São Paulo Biennale (Brazil)

English: Biennale São Paulo: Pavilhão Ciccillo...

English: Biennale São Paulo: Pavilhão Ciccillo Matarazzo (Photo credit: Wikipedia)

São Paulo, located in Brazil’s financial center is the largest city in South America, is home to the second oldest and largest art Biennale. The Oxford Dictionary of Art defines Biennale as an international art exhibition that is held every two years and adjudicated by an international committee. Various countries send artists to represent them. A museum curator or similar authority is invited to curate a show based on her or his professional reputation and may nominate representative artists from various countries in the process.

Founded in 1951 by the Italian-Brazilian industrialist Ciccillo Matarazzo (1898-1977), the Biennale de São Paulo is credited for being one the most prestigious biennales in the world. The São Paulo Biennale features both Brazilian and international art, and is considered to be one of the most important art exhibits in the country. Its initial aim was to make contemporary art (primarily from Western Europe and the USA) known in Brazil, to push the country’s access to the current art scene in other metropolises, and to establish São Paulo itself as an international art center. At the same time the biennial brings Brazilian art to foreign guests.

With modernization, Brazil made cultural events a priority. The Biennale de São Paulo plays an important role in promoting the arts – visual art, performance, graphic design, music, cinema, architecture and many other forms of artistic expression. According to artist and critic Eduardo, the Bienniale represents a notable tendency that took place during the 1980s in the art world when attempts were made to break away from the traditional model for presenting art. The impact that the Biennale de São Paulo has had on a cultural scale includes embracing Brazil’s traditions (epitomized the movement known as Antropofagia) and a developing a broad perspective on what constitutes contemporary art. Over a fifty-year period the São Paulo Biennale has issued twenty-five editions. Close to 150 countries have participated, and 10,660 artists have presented approximately 57,000 works. The biennale de São Paulo allows artists from various visiting countries to express him or herself through visual language. A successful exhibition is measured by the level of critical discussion it generates in the art world, as well as other, formal and aesthetic considerations.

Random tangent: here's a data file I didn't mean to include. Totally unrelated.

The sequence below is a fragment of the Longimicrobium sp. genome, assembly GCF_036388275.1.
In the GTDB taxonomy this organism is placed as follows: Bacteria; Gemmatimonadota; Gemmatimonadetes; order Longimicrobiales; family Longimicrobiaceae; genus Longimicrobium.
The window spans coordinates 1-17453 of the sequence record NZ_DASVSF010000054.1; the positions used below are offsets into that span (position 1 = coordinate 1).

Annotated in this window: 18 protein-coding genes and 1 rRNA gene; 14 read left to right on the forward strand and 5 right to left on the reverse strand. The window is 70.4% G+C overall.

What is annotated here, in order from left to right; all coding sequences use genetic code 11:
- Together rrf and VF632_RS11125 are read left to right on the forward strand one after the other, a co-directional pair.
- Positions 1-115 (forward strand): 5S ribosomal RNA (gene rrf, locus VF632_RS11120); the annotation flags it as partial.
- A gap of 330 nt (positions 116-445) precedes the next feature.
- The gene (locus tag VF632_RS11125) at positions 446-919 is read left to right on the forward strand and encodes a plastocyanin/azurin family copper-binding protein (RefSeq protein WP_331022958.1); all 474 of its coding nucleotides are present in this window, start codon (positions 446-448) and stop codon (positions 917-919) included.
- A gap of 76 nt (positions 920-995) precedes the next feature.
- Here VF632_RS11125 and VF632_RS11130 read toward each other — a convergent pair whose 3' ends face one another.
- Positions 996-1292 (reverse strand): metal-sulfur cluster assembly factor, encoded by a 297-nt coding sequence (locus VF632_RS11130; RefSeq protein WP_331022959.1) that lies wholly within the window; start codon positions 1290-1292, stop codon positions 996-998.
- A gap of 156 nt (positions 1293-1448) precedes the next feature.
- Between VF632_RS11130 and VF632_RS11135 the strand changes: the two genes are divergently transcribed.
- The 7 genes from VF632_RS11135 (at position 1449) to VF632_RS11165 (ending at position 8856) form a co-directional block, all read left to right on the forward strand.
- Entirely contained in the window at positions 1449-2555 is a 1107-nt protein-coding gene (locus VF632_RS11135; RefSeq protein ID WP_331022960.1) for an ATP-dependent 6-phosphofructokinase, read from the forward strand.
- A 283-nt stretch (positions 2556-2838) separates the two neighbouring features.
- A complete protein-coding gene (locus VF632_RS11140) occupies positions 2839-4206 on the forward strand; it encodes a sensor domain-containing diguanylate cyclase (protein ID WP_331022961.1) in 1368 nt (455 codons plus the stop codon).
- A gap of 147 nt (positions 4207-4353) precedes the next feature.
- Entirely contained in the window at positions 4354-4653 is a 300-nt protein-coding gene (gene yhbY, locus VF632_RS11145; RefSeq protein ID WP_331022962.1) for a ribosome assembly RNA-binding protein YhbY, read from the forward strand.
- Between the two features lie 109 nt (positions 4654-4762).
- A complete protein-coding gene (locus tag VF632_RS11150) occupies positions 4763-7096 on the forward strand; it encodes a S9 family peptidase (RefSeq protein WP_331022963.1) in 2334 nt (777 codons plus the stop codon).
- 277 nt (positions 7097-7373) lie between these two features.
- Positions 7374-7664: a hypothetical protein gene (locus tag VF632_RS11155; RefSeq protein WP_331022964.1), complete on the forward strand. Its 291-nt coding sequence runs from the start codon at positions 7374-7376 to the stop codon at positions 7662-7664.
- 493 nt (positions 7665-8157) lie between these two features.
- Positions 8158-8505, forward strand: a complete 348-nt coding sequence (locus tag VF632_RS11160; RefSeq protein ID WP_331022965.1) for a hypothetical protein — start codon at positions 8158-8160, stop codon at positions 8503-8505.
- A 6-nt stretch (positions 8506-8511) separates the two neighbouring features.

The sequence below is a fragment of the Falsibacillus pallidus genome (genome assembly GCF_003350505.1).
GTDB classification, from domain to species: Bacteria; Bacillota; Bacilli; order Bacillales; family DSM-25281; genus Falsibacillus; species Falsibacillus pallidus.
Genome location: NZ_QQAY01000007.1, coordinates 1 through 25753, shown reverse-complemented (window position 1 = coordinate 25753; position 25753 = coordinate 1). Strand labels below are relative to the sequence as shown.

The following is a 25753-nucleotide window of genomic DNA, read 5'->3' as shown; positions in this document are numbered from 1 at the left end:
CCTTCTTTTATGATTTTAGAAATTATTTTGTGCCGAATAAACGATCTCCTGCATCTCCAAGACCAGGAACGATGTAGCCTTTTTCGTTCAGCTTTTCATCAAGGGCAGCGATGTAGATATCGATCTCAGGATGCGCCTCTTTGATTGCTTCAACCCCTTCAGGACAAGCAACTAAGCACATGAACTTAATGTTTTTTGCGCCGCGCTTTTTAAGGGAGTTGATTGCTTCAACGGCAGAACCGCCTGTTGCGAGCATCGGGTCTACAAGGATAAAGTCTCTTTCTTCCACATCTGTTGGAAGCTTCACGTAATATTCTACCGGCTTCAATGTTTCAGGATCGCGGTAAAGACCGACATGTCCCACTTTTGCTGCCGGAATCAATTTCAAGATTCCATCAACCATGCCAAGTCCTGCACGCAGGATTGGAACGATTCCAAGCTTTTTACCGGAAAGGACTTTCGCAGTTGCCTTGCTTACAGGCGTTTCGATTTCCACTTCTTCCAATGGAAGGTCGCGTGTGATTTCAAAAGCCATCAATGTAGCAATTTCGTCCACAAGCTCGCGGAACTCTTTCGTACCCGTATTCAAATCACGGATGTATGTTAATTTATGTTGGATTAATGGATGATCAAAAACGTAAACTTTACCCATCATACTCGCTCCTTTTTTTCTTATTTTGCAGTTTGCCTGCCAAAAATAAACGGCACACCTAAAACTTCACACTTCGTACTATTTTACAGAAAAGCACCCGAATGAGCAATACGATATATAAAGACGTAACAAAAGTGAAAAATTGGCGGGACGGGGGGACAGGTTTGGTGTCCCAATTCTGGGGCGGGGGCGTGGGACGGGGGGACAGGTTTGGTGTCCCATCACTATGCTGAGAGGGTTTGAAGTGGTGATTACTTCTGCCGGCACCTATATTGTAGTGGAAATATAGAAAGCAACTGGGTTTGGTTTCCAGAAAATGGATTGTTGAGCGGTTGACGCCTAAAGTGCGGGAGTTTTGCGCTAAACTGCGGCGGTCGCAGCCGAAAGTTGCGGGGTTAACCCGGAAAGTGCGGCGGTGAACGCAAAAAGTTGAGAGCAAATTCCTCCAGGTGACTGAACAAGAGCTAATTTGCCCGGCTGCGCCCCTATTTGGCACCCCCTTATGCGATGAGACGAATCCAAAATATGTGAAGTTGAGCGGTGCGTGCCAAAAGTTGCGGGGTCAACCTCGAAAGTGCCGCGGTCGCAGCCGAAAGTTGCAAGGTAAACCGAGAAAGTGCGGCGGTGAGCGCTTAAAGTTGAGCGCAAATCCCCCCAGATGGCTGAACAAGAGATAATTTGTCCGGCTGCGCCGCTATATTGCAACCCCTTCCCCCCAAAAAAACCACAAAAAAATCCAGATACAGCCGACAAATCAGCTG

Urzsula Kumala

Spring 2010

Works Cited

Aquino, Equardo. “Brazil art. A Question of Scale. Renegotiating Territories of Desire.” Border Crossings 28.1(2009): 42-9

Barnitz, Jaquiline.”Twentieth Century Art of Latin America.: University of Texas Press. 2001: 143-145

Leffingwell, Edward, “Design for Living.” Art in America. (2007): 78-83.

Leffingwell, Edward. “The Extraterritorial Zone.” Art in America. (2005): 48-55.

Miller, Earl. “28th Bienal De São Paulo: In Living Contact.” C Magazine. 101(2009): 44-6.

Rattemeyer, Christian. “27th São Paulo Bienal: São Paulo.” Art forum International. 45.6 (2007): 287(2)-289.

References

Aquino, Equardo. “Brazil art. A Question of Scale. Renegotiating Territories of Desire.” Border Crossings 28.1(2009):42-9

Barnitz, Jaquiline.”Twentieth Century Art of Latin America.: University of Texas Press. 2001:143-145

Leffingwell, Edward, “Design for Living.” Art in America. (2007): 78-83.

Leffingwell, Edward. “The Extraterritorial Zone.” Art in America. (2005):48-55.

Miller, Earl. “28th Bienal De São Paulo: In Living Contact.” C Magazine. 101(2009): 44-6

Rattemeyer, Christian. “27th São Paulo Bienal: São Paulo.” Art forum International. 45.6(2007): 287(2)-289.

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This entry was posted in art exhibitions, Biennale, Brazil, Eduardo Aquino, modern art, São Paulo Art Biennial, Uncategorized. Bookmark the permalink.

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